Are companies different or are they the same?

So what is the right answer?

There is no right answer. All companies look the same and different. It depends on how you look at them. We have to understand that both points of view are important in business management. As managers, we have to search for similarities in best practices. Repeating processes and searching for feedback to make them more accurate is one example of how you can be equal but changing at the same time. We need to have standards in our business, plan, organise and control with resilience, repeating processes day after day. At the same time it is important to search for difference:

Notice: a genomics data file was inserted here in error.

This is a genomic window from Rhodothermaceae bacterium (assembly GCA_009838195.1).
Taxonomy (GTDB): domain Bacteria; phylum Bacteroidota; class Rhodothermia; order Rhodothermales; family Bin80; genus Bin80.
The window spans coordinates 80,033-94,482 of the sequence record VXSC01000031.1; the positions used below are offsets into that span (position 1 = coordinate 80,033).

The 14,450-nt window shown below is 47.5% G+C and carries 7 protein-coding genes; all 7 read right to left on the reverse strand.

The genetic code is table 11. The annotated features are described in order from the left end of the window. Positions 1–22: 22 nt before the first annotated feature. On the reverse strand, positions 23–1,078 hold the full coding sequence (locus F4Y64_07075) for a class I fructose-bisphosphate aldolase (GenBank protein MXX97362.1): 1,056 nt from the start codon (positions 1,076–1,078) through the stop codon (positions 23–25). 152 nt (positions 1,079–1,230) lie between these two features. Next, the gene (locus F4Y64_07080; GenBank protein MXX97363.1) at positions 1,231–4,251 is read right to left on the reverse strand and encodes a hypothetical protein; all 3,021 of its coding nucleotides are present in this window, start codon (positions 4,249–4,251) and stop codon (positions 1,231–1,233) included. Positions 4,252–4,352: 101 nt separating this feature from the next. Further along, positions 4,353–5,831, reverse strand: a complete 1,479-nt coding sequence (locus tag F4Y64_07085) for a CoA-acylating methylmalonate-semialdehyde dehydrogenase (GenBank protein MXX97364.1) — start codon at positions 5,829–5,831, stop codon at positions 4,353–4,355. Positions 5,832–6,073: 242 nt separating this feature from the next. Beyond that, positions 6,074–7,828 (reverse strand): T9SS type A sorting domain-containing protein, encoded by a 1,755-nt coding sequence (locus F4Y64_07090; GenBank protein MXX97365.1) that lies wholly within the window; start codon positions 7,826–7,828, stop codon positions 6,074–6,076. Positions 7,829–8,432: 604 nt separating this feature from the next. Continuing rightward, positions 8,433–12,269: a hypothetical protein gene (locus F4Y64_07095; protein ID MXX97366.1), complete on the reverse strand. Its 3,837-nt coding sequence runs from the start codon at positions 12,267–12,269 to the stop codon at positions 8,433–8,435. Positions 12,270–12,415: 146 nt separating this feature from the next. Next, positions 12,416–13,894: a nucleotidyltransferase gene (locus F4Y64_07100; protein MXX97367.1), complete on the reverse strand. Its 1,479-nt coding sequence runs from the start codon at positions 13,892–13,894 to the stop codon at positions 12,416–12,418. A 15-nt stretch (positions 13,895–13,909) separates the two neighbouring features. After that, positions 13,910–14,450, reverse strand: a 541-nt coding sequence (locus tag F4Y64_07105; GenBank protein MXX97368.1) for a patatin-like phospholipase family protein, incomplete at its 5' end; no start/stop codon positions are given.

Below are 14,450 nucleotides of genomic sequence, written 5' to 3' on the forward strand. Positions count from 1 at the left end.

To innovate and learn from environmental change.

To be able to adapt.

To search for sustainable competitive advantage and market differentiation.

In doing so, sometimes we might copy our competitors to be like them. We can copy a good promotion or a strategy and we can avoid making mistakes that others have made.  Human behaviour is the same. We might copy a haircut that we find interesting because a sports star has one, or buy new clothes because your favourite rock star is wearing it, or stop smoking when you see someone with a smoking-related disease.  Just like people, companies try to be different by copying others.

Author: Murilo Branco

Are companies all different or are they the same? was last modified: December 2nd, 2016 by Gobalo